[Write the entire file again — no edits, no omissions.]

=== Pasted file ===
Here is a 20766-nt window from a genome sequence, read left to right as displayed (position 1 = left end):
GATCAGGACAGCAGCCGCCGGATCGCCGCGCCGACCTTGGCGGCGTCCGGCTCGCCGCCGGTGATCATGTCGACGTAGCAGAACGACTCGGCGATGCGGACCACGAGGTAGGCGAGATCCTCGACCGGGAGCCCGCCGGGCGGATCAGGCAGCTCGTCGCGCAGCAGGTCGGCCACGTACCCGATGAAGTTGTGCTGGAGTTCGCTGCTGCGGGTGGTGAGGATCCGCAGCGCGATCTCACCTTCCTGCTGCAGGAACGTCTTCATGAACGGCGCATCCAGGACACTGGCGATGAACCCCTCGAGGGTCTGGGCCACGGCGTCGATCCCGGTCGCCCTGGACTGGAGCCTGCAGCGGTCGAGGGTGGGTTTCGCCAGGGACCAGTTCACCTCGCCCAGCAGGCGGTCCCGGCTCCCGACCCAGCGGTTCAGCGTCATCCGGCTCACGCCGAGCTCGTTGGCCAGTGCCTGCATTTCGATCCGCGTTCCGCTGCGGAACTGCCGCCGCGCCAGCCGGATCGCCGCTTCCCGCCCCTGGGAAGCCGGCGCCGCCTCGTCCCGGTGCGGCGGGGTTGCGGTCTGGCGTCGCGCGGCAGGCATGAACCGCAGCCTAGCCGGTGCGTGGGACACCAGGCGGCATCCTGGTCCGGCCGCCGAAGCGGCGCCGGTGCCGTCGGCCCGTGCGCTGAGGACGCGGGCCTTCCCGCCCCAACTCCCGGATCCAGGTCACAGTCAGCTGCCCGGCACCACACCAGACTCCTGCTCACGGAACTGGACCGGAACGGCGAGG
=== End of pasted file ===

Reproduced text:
Here is a 20766-nt window from a genome sequence, read left to right as displayed (position 1 = left end):
GATCAGGACAGCAGCCGCCGGATCGCCGCGCCGACCTTGGCGGCGTCCGGCTCGCCGCCGGTGATCATGTCGACGTAGCAGAACGACTCGGCGATGCGGACCACGAGGTAGGCGAGATCCTCGACCGGGAGCCCGCCGGGCGGATCAGGCAGCTCGTCGCGCAGCAGGTCGGCCACGTACCCGATGAAGTTGTGCTGGAGTTCGCTGCTGCGGGTGGTGAGGATCCGCAGCGCGATCTCACCTTCCTGCTGCAGGAACGTCTTCATGAACGGCGCATCCAGGACACTGGCGATGAACCCCTCGAGGGTCTGGGCCACGGCGTCGATCCCGGTCGCCCTGGACTGGAGCCTGCAGCGGTCGAGGGTGGGTTTCGCCAGGGACCAGTTCACCTCGCCCAGCAGGCGGTCCCGGCTCCCGACCCAGCGGTTCAGCGTCATCCGGCTCACGCCGAGCTCGTTGGCCAGTGCCTGCATTTCGATCCGCGTTCCGCTGCGGAACTGCCGCCGCGCCAGCCGGATCGCCGCTTCCCGCCCCTGGGAAGCCGGCGCCGCCTCGTCCCGGTGCGGCGGGGTTGCGGTCTGGCGTCGCGCGGCAGGCATGAACCGCAGCCTAGCCGGTGCGTGGGACACCAGGCGGCATCCTGGTCCGGCCGCCGAAGCGGCGCCGGTGCCGTCGGCCCGTGCGCTGAGGACGCGGGCCTTCCCGCCCCAACTCCCGGATCCAGGTCACAGTCAGCTGCCCGGCACCACACCAGACTCCTGCTCACGGAACTGGACCGGAACGGCGAGG